“What’s wrong, Stella?”
Anne’s voice brings me out of my thoughts of superiority and makes me feel weak again.
“A boy is following us,” her aunt answers.
Anne turns her head to look behind. If she could see me, she’d be staring right at my face. As it is, I am invisible to her.
“No one is behind us,” she says.
“No one you can see. But he’s there, trust me.”
I want to scream at the woman and tell her to shut up. Even though I’d like Anne to know how much I like her, this isn’t the way I’d like to handle it.
“Aww,” Stella says. “I can feel his feelings.”
Now I’m really freaking out. I’ve always kept to myself, never revealed to anyone my innermost thoughts, but Stella seems to be able to pick them up like bread crumbs on a trail.
“He’s shy,” she continues apparently reading me as I’m thinking. “Oh..and I thinks he’s smitten with…”
“Stella, don’t do the ghost thing anymore, please.” Anne is very unnerved, looking all around her in a small panic. “You know they creep me out.”
Oh great, I was a creeper when I was alive, and even more so now. It’s just my luck. The one girl I’ve been crazy about and she doesn’t like ghosts. There must be a group of angels on a cloud somewhere having a smoke and a laugh at my expense.
Stella is smirking. “There’s nothing to be creeped out about, Anne. They are just like you and me, except dead.”
“Stella, stop it!”
“Okay, okay. I got it! No ghosts…”
She turns to me. “Hear that? She doesn’t like you. Now please buzz off!”
They are heading for the front doors. They are leaving. I don’t want Anne to go. She seems to be my purpose in all this. Everything I think about now leads to her. And I feel like Stella is taking her away forever.
I had a similar feeling last Summer at the Vans Warped Tour. Anne had been there with some of her friends. I had been there with…well, my dad. He had no interest in punk or emo, but his favorite 80’s rock band The Alarm was on the tour this year, so he decided to embarrass me to no end by insisting we both go. I’d wanted to go anyway, but to go to a music festival with one’s dad means you won’t be catching the eyes of any girl. You’ll just seem like a bigger loser than you actually are.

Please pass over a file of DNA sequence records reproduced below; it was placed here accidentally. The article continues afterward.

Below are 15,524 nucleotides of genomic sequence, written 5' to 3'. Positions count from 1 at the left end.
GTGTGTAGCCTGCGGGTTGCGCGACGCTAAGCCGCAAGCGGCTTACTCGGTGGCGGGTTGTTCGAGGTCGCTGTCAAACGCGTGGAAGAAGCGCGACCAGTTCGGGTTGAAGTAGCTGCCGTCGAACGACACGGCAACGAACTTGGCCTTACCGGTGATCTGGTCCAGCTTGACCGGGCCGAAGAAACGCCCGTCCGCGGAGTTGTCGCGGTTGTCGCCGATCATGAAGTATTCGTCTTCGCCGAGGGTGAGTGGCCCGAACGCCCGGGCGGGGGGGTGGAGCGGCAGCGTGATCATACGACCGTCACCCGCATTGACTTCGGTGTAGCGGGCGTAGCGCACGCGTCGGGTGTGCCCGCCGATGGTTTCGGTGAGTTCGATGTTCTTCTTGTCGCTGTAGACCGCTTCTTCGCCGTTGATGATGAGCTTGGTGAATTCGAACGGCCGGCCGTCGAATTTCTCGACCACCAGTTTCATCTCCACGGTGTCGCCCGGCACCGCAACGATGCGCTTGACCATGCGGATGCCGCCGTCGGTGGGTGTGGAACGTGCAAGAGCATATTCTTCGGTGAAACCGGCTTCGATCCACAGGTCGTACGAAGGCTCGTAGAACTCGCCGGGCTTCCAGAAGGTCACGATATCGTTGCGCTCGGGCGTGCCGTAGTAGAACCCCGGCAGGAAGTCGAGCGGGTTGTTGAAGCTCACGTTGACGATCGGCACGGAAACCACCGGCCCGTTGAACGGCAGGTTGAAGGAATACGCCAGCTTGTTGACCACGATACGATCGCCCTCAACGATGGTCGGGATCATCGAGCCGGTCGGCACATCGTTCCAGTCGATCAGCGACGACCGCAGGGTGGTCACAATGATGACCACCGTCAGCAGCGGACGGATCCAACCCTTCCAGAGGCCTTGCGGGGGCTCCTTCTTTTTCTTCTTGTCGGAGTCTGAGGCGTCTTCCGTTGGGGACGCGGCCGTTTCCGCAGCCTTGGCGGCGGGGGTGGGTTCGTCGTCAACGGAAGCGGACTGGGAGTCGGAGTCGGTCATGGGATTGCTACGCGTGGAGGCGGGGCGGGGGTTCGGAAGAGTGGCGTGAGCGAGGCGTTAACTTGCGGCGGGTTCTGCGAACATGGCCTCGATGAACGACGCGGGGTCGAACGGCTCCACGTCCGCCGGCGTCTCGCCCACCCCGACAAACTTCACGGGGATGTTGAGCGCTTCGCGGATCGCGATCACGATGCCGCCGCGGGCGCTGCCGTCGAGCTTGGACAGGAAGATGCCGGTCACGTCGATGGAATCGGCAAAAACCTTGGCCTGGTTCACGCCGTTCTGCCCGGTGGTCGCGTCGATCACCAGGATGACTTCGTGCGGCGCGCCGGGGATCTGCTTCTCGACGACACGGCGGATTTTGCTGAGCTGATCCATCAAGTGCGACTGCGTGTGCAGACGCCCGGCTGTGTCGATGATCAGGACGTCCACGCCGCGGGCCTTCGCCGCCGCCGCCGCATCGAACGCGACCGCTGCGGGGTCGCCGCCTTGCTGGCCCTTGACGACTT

So anyway, The Alarm were onstage singing about love, hope, and strength, and I was trying to stay close to Anne and her friends, so I could work up the nerve to go and talk to her. It wasn’t like the time when I wanted to catch her at her locker and lay a kiss on her. That was a silly notion. No, this was more serious and not so pushy. I wanted to just introduce myself, see if she knew me, or had heard of me, anything to open the door and hopefully step into her world. But it hadn’t worked out. While I had been distracted by the band, and my dad’s very poor attempt at rocking out, she and her friends managed to disappear into the crowd. I ditched dad and walked through the crowds the rest of that day seeking for some kind of sign of her. I never could find her amongst all the screaming music fans, but hours later as I stood at the front gates, I spied her out in the parking lot. She was leaving the venue, moving away from me and every opportunity I would have. In desperation, I tried to call her name. But she couldn’t hear me. Just like today as I watch them go through those front doors and into the sun. Anne doesn’t even look back.
Today my determination is stronger than at Vans, though. I follow them through the door. Or at least I try to. I don’t quite make it. I can’t step over the threshold. There’s something there stopping me. It’s nothing I can see. It’s like an invisible wall, an impenetrable barrier that won’t let me go no further than the doorway. I try to get past it, or go around it, but I can’t. I beat my fists against it, raging at my apparent imprisonment. For some reason I am trapped here. Stuck in school forever.
I watch them go across the parking lot. Tears are welling up in my eyes. Part of it is sadness to see Anne leave. But another part is anger at my predicament. I lean against the invisible barrier, hoping someone will at least see my frustrated tears running down it, as if ghost tears are visible or something.
They get in Aunt Stella’s car. It’s a paisley VW beetle with a bumper sticker that reads: Co-exist. Yeah, like we can co-exist, the live and the dead. We have our own separate rules, and none of them seem to be compatible with the other. I wish I was dead. Just stone cold dead. Not existing on another plane like this. But I wish to be nothing. For my mind to be turned off so I can no longer have these human, living emotions. They seem worse now that I’m spirit and can’t do a thing with them. Maybe I shouldn’t even be chasing after Anne like this. Perhaps I need to let the notion go that I could be something to her.
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“Ghost Boy Blues” 2018 Paul D Aronson. All Rights Reserved.